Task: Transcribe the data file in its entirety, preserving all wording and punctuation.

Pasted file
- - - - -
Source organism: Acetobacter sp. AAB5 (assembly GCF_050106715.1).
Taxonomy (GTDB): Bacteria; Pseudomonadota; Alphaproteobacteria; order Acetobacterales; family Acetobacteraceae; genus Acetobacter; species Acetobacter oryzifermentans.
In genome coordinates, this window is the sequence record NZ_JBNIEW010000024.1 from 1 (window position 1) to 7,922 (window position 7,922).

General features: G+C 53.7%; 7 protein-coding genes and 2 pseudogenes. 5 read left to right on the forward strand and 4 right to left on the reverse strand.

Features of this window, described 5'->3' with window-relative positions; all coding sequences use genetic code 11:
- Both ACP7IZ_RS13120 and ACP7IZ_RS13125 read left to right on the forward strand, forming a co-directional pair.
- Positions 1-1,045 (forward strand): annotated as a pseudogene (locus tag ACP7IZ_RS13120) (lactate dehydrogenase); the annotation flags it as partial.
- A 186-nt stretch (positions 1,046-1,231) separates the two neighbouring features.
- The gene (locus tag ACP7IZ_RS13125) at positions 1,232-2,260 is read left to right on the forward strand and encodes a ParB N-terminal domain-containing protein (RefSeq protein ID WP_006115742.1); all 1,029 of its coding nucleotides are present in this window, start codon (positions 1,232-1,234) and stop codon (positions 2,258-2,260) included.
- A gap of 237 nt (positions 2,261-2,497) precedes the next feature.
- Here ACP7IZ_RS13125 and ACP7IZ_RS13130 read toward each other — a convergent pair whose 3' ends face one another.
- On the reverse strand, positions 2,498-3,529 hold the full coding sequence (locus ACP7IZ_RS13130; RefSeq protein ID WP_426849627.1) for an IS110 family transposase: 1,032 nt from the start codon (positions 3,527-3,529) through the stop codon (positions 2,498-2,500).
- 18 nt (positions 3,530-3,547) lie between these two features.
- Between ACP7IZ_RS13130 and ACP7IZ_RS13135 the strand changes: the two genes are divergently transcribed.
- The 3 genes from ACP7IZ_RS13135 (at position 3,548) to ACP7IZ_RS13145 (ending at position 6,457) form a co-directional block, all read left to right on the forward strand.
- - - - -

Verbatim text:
Source organism: Acetobacter sp. AAB5 (assembly GCF_050106715.1).
Taxonomy (GTDB): Bacteria; Pseudomonadota; Alphaproteobacteria; order Acetobacterales; family Acetobacteraceae; genus Acetobacter; species Acetobacter oryzifermentans.
In genome coordinates, this window is the sequence record NZ_JBNIEW010000024.1 from 1 (window position 1) to 7,922 (window position 7,922).

General features: G+C 53.7%; 7 protein-coding genes and 2 pseudogenes. 5 read left to right on the forward strand and 4 right to left on the reverse strand.

Features of this window, described 5'->3' with window-relative positions; all coding sequences use genetic code 11:
- Both ACP7IZ_RS13120 and ACP7IZ_RS13125 read left to right on the forward strand, forming a co-directional pair.
- Positions 1-1,045 (forward strand): annotated as a pseudogene (locus tag ACP7IZ_RS13120) (lactate dehydrogenase); the annotation flags it as partial.
- A 186-nt stretch (positions 1,046-1,231) separates the two neighbouring features.
- The gene (locus tag ACP7IZ_RS13125) at positions 1,232-2,260 is read left to right on the forward strand and encodes a ParB N-terminal domain-containing protein (RefSeq protein ID WP_006115742.1); all 1,029 of its coding nucleotides are present in this window, start codon (positions 1,232-1,234) and stop codon (positions 2,258-2,260) included.
- A gap of 237 nt (positions 2,261-2,497) precedes the next feature.
- Here ACP7IZ_RS13125 and ACP7IZ_RS13130 read toward each other — a convergent pair whose 3' ends face one another.
- On the reverse strand, positions 2,498-3,529 hold the full coding sequence (locus ACP7IZ_RS13130; RefSeq protein ID WP_426849627.1) for an IS110 family transposase: 1,032 nt from the start codon (positions 3,527-3,529) through the stop codon (positions 2,498-2,500).
- 18 nt (positions 3,530-3,547) lie between these two features.
- Between ACP7IZ_RS13130 and ACP7IZ_RS13135 the strand changes: the two genes are divergently transcribed.
- The 3 genes from ACP7IZ_RS13135 (at position 3,548) to ACP7IZ_RS13145 (ending at position 6,457) form a co-directional block, all read left to right on the forward strand.